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  • Samy Is My Hero: Spots Hotspot Vulnerability


    The iPhone's ability to connect to "Known Networks" over WiFi is a handy feature... I'd hate to have to manually reassociate with my own wireless network every time I came home, for example. But what if the Known Network is an Unknown Network, posing as the Known Network? A security researcher found out how easy it is to spoof an iPhone, based on a dumb exception to basic security that Apple put into the OS for its buddies at AT&T.

    Ordinarily, an iPhone is going to check the MAC address of a wireless access point in addition to the network name in order to figure out if the network is Known. This is sensible as well as convenient: MAC addresses are unique and set at the factory, while WiFi network names (properly: Service Set IDentifiers or SSIDs) can be changed much more easily than MAC addresses can be spoofed. However, as researcher Samy Kamkar discovered almost by accident, there's an exception for one and only one WiFi network name: "attwifi".

    Kamkar (probably best known for the Samy is my hero MySpace worm) explained to Elinor Mills, the CNET security blogger, how he was at a Starbucks and "noticed that the prompt was different than normal" when he disconnected. He went home and had his own laptop broadcast the "attwifi" SSID. Sure enough, his iPhone automatically connected, as did "one or two other iPhones" within range. Apparently, the iPhone OS just flat bypasses MAC address verification if the WiFi network name is found. To prove that it's possible for iPhones to be hijacked by exploiting this vulnerability, Kamkar created a program (which he will supposedly announce on his Twitter feed when it's released) that will display messages and "make other modifications" to an iPhone user's Google Maps app when they are connected to the computer running the hijack.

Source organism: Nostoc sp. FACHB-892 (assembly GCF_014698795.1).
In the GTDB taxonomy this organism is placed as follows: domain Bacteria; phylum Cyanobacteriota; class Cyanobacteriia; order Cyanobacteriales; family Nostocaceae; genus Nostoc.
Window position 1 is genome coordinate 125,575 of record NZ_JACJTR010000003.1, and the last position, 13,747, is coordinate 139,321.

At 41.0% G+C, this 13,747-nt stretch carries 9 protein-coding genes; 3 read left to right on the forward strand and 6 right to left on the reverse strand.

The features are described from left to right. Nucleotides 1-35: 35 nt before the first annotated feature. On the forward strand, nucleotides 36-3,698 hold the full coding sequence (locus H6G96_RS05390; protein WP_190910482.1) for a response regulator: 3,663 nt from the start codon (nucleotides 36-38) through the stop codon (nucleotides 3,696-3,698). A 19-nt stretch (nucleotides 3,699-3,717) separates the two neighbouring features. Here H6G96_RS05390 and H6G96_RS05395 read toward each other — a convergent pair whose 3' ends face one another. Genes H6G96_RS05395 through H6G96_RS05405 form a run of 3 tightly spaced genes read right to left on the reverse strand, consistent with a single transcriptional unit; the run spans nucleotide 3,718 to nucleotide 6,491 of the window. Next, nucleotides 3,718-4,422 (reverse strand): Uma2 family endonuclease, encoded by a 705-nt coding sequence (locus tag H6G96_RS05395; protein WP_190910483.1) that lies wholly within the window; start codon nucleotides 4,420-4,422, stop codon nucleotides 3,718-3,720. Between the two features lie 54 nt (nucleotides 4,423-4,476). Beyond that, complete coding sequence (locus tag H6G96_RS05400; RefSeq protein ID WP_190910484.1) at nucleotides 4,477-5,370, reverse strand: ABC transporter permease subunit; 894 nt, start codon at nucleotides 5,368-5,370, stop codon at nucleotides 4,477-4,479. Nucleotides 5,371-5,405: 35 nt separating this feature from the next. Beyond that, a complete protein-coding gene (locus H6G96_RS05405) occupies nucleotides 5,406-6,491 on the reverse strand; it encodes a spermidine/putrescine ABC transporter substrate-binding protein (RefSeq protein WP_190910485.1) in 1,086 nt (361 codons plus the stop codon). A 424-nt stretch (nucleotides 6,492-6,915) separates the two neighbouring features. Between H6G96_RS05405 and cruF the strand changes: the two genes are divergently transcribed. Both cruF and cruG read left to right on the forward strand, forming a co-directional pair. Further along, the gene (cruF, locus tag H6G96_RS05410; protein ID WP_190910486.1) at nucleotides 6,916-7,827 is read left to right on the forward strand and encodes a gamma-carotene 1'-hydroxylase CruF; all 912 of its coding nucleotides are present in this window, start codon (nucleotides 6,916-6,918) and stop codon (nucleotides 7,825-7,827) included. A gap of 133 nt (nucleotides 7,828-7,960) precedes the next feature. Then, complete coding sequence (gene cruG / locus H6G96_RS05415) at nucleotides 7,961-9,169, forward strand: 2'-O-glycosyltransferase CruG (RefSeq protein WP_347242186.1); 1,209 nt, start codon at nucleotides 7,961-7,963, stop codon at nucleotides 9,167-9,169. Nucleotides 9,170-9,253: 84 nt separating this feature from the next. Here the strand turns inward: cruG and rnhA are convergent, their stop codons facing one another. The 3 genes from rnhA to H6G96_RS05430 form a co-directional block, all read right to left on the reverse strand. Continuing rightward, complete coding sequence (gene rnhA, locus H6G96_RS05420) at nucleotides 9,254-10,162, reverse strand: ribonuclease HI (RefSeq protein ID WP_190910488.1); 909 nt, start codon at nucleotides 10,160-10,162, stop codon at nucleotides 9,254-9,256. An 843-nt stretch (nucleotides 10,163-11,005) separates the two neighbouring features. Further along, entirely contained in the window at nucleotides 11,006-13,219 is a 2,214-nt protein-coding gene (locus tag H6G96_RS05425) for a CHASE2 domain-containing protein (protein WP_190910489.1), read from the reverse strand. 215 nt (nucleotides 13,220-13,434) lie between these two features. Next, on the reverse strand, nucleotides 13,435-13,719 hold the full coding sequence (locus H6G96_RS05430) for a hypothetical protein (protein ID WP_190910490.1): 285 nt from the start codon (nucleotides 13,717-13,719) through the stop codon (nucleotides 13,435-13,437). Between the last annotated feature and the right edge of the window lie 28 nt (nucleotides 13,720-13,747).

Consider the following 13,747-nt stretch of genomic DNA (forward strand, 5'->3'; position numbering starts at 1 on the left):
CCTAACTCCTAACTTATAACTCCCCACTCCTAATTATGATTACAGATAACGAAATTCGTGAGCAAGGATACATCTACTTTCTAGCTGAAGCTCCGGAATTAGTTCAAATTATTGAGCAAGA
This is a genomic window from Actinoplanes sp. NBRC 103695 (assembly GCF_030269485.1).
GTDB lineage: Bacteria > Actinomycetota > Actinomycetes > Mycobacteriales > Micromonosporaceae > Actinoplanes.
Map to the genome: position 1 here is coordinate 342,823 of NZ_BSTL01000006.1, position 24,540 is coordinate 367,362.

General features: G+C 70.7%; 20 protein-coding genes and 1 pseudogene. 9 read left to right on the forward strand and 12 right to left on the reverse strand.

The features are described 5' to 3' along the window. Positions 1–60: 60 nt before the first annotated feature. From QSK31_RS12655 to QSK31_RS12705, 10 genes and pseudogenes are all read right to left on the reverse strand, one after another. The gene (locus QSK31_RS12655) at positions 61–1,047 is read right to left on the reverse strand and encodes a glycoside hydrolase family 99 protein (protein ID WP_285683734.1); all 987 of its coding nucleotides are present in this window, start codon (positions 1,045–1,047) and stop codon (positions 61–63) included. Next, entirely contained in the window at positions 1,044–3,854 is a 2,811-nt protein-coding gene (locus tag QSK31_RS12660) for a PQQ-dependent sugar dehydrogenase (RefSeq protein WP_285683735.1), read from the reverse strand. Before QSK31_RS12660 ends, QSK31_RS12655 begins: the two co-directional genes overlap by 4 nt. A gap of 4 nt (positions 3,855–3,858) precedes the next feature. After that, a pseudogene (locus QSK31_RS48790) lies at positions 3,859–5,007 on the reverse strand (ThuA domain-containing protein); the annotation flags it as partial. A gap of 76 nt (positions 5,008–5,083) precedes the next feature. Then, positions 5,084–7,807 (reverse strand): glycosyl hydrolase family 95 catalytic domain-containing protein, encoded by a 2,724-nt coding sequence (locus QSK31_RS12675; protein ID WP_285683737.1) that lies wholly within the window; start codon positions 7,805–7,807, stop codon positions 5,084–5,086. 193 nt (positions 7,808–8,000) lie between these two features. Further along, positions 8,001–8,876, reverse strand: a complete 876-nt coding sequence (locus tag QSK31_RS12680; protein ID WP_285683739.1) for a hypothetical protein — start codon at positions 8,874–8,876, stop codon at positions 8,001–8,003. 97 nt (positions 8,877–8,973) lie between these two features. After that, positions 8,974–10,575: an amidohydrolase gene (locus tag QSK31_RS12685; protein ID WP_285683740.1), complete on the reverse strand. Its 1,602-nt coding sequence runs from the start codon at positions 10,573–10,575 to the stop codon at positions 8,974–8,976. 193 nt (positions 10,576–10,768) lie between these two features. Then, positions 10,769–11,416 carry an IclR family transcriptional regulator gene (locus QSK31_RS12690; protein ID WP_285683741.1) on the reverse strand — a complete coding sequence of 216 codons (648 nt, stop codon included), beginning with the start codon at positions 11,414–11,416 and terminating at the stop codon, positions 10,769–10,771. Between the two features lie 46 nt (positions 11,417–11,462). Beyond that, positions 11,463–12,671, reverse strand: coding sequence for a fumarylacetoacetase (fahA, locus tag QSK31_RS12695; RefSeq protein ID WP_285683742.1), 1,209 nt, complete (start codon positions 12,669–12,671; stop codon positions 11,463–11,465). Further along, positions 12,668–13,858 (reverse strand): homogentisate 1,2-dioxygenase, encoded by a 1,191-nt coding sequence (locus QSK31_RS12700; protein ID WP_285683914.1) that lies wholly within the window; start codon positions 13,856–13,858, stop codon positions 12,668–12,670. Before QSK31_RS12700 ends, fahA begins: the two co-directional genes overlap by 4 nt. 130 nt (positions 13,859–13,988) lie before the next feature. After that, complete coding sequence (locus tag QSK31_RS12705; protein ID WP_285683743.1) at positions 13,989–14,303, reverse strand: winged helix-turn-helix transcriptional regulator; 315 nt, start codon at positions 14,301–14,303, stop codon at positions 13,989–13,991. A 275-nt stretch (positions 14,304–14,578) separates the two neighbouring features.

Apple - in what one would have to admit is a pretty lame response - says the "iPhone performs properly as a Wi-Fi device to automatically join known networks." However, according to the spokeswoman quoted in the CNET article, if you'd rather not be a victim of a man-in-the-middle attack, you can always "select to 'Forget This Network' after using a hot spot so the iPhone doesn't join another network of the same name automatically." Of course, you have to first connect to the network before you can Forget it.

    Yeah OK. Thanks, Apple.
    This article was originally published in forum thread: Samy Is My Hero: Spots Hotspot Vulnerability started by Paul Daniel Ash View original post